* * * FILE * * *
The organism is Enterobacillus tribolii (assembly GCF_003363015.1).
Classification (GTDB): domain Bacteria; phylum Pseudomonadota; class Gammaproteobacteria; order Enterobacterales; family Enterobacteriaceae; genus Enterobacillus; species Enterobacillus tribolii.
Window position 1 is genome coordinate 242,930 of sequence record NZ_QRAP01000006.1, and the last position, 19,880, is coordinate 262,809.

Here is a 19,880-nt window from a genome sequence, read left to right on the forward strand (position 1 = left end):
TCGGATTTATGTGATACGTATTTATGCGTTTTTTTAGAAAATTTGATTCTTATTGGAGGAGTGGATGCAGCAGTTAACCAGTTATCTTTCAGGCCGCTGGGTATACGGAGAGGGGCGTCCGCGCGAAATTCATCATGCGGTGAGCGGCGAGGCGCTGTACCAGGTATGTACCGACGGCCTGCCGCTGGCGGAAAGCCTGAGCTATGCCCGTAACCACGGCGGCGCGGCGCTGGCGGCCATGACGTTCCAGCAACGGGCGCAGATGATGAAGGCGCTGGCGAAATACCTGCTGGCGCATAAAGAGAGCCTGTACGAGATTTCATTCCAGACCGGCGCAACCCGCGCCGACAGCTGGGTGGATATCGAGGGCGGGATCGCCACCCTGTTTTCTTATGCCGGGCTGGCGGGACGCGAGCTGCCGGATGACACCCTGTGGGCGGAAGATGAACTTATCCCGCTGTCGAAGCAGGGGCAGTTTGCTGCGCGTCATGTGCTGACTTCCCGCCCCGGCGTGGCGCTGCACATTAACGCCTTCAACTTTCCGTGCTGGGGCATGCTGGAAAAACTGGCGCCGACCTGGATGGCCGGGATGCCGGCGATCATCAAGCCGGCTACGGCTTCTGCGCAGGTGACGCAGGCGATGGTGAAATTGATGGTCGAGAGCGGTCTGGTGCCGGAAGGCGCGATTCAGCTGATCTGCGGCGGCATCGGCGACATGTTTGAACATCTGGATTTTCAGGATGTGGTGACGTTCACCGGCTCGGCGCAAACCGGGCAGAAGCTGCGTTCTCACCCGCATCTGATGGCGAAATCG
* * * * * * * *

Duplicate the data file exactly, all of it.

The organism is Enterobacillus tribolii (assembly GCF_003363015.1).
Classification (GTDB): domain Bacteria; phylum Pseudomonadota; class Gammaproteobacteria; order Enterobacterales; family Enterobacteriaceae; genus Enterobacillus; species Enterobacillus tribolii.
Window position 1 is genome coordinate 242,930 of sequence record NZ_QRAP01000006.1, and the last position, 19,880, is coordinate 262,809.

Here is a 19,880-nt window from a genome sequence, read left to right on the forward strand (position 1 = left end):
TCGGATTTATGTGATACGTATTTATGCGTTTTTTTAGAAAATTTGATTCTTATTGGAGGAGTGGATGCAGCAGTTAACCAGTTATCTTTCAGGCCGCTGGGTATACGGAGAGGGGCGTCCGCGCGAAATTCATCATGCGGTGAGCGGCGAGGCGCTGTACCAGGTATGTACCGACGGCCTGCCGCTGGCGGAAAGCCTGAGCTATGCCCGTAACCACGGCGGCGCGGCGCTGGCGGCCATGACGTTCCAGCAACGGGCGCAGATGATGAAGGCGCTGGCGAAATACCTGCTGGCGCATAAAGAGAGCCTGTACGAGATTTCATTCCAGACCGGCGCAACCCGCGCCGACAGCTGGGTGGATATCGAGGGCGGGATCGCCACCCTGTTTTCTTATGCCGGGCTGGCGGGACGCGAGCTGCCGGATGACACCCTGTGGGCGGAAGATGAACTTATCCCGCTGTCGAAGCAGGGGCAGTTTGCTGCGCGTCATGTGCTGACTTCCCGCCCCGGCGTGGCGCTGCACATTAACGCCTTCAACTTTCCGTGCTGGGGCATGCTGGAAAAACTGGCGCCGACCTGGATGGCCGGGATGCCGGCGATCATCAAGCCGGCTACGGCTTCTGCGCAGGTGACGCAGGCGATGGTGAAATTGATGGTCGAGAGCGGTCTGGTGCCGGAAGGCGCGATTCAGCTGATCTGCGGCGGCATCGGCGACATGTTTGAACATCTGGATTTTCAGGATGTGGTGACGTTCACCGGCTCGGCGCAAACCGGGCAGAAGCTGCGTTCTCACCCGCATCTGATGGCGAAATCG